All the Children Are Home
Barnes & Noble
Published by: Harper Perennial
Release Date: April 13, 2021
Set in the 1950s and 60s in a small town in Massachusetts, All the Children Are Home follows the Moscatelli family--Dahlia, Louie and the foster children they’re raising as their own--through twelve tumultuous years.
Dahlia, who is the heart of the family, had a few caveats when she decided to become a foster mother: no howling newborns, no delinquents, and above all, no girls. A harrowing incident the summer before she was to leave for college left her a virtual prisoner in her own home, forever wary of the heartbreak and limitation of a girl’s life.
A decade later, all of Dahlia’s conditions have been broken and the Moscatellis have become parents to three children in long term care. They consider their family complete. But when the social worker asks them to take a six-year-old indigenous girl as a two-week emergency placement, their lives are irrevocably changed.
Agnes Juniper arrives with no knowledge of her heritage or her past beyond a box of trinkets given to her by her mother, a few dreamlike memories of her lost sister and the hateful litany she heard daily from the foster father who terrorized her. She soon forms a deep bond with the Moscatellis. When the time comes for her to move to the next home, none of them can bear to see her go.
To Zaidie, Agnes will become the sister she never had, to Jon a playmate whose zest for life matches his own, and to Jimmy, the one for whom he will risk everything to protect from the man who continues to threaten her. But perhaps her most complicated bond will be with Dahlia, the mother who inspired her children to fly while she herself hid in the house, trapped by a secret she shared with no one.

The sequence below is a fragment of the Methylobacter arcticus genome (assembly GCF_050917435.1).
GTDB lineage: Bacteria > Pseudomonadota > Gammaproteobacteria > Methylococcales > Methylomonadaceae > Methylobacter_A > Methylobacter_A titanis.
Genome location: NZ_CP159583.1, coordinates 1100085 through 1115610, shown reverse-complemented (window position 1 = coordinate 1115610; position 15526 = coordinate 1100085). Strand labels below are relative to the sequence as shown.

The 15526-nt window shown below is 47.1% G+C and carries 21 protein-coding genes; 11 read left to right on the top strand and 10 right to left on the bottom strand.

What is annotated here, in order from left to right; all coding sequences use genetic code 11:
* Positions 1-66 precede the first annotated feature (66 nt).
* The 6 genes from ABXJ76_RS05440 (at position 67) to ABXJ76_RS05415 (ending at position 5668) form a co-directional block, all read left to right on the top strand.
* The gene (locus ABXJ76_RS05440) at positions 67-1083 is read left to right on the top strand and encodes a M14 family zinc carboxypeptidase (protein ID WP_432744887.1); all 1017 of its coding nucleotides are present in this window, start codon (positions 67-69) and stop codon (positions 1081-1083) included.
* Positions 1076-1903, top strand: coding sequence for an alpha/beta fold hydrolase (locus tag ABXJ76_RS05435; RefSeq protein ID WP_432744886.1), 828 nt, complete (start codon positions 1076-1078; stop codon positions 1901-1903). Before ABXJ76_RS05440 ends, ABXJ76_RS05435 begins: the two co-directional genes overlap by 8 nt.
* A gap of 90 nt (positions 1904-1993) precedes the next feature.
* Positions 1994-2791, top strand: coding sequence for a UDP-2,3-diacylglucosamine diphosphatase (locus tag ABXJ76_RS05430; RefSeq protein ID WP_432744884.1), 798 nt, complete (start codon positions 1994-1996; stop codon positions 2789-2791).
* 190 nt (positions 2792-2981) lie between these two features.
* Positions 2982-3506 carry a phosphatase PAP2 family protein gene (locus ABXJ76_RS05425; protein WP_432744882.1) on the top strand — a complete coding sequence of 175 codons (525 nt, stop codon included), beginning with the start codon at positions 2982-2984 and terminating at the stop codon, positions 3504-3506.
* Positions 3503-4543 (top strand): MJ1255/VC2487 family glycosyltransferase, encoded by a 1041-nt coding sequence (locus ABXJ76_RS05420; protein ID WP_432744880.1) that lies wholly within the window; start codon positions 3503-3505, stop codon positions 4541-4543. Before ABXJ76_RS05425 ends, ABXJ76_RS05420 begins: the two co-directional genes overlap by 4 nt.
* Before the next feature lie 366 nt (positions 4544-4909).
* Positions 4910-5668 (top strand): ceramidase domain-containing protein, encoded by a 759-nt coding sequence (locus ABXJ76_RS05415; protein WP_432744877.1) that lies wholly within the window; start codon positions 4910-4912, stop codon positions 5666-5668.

As the years pass and the children grow up, the family must contend with outside forces that want to tear them apart as well as the legacy and longings that haunt them and make them who they are. Heartfelt and enthralling, All the Children Are Home is a moving testament to the enduring power of love in the face of devastating loss.Add on Goodreads
“This moving novel grabs you by the heart right away and doesn’t let go, celebrating the strength of the children who survive tragedy, the adults who take them in and love them, and the diverse families we make not from the people we might be born to but the people who are there and care.” ~ Jenna Blum, NYT bestselling author of THE LOST FAMILY and THOSE WHO SAVE US
"A shattering story of how the human spirit can surmount any odds...Gorgeously written, profound, and so inspiring it could be a road map of how to live."
--Caroline Leavitt, New York times bestselling author of Pictures of You and With You or Without You
With All the Children Are Home, Patry Francis unspools the sort of heartbreak we only see in the periphery of the news: broken families, abandoned children, lives destroyed by cruelty and violence. As the Moscatelli family gains and loses an assortment of foster children, it also becomes a story that wrests hope and joy out of dark moments, reminding us that family does not require kinship. True family is built of love and perseverance. If this incredibly moving book doesn't bring you to tears, I worry you've misplaced your heart.
~Bryn Greenwood, NYT bestselling author of The Reckless Oath We Made and All the Ugly and Wonderful Things